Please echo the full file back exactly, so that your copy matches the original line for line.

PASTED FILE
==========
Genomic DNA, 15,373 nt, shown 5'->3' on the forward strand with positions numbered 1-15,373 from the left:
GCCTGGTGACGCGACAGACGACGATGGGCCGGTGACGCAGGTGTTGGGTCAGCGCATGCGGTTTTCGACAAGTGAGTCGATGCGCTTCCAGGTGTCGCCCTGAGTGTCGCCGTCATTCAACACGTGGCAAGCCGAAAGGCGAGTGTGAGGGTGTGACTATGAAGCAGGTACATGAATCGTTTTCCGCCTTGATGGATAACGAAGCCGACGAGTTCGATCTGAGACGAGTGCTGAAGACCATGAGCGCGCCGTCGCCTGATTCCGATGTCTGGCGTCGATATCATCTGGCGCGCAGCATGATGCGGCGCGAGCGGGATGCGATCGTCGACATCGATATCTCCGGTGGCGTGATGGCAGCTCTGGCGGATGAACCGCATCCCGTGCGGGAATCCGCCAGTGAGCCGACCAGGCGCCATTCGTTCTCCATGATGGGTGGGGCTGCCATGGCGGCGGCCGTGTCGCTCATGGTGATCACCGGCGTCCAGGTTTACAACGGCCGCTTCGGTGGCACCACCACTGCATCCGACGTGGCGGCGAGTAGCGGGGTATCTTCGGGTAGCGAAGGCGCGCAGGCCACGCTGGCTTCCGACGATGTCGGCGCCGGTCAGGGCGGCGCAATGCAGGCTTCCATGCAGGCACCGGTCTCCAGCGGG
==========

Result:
Genomic DNA, 15,373 nt, shown 5'->3' on the forward strand with positions numbered 1-15,373 from the left:
GCCTGGTGACGCGACAGACGACGATGGGCCGGTGACGCAGGTGTTGGGTCAGCGCATGCGGTTTTCGACAAGTGAGTCGATGCGCTTCCAGGTGTCGCCCTGAGTGTCGCCGTCATTCAACACGTGGCAAGCCGAAAGGCGAGTGTGAGGGTGTGACTATGAAGCAGGTACATGAATCGTTTTCCGCCTTGATGGATAACGAAGCCGACGAGTTCGATCTGAGACGAGTGCTGAAGACCATGAGCGCGCCGTCGCCTGATTCCGATGTCTGGCGTCGATATCATCTGGCGCGCAGCATGATGCGGCGCGAGCGGGATGCGATCGTCGACATCGATATCTCCGGTGGCGTGATGGCAGCTCTGGCGGATGAACCGCATCCCGTGCGGGAATCCGCCAGTGAGCCGACCAGGCGCCATTCGTTCTCCATGATGGGTGGGGCTGCCATGGCGGCGGCCGTGTCGCTCATGGTGATCACCGGCGTCCAGGTTTACAACGGCCGCTTCGGTGGCACCACCACTGCATCCGACGTGGCGGCGAGTAGCGGGGTATCTTCGGGTAGCGAAGGCGCGCAGGCCACGCTGGCTTCCGACGATGTCGGCGCCGGTCAGGGCGGCGCAATGCAGGCTTCCATGCAGGCACCGGTCTCCAGCGGG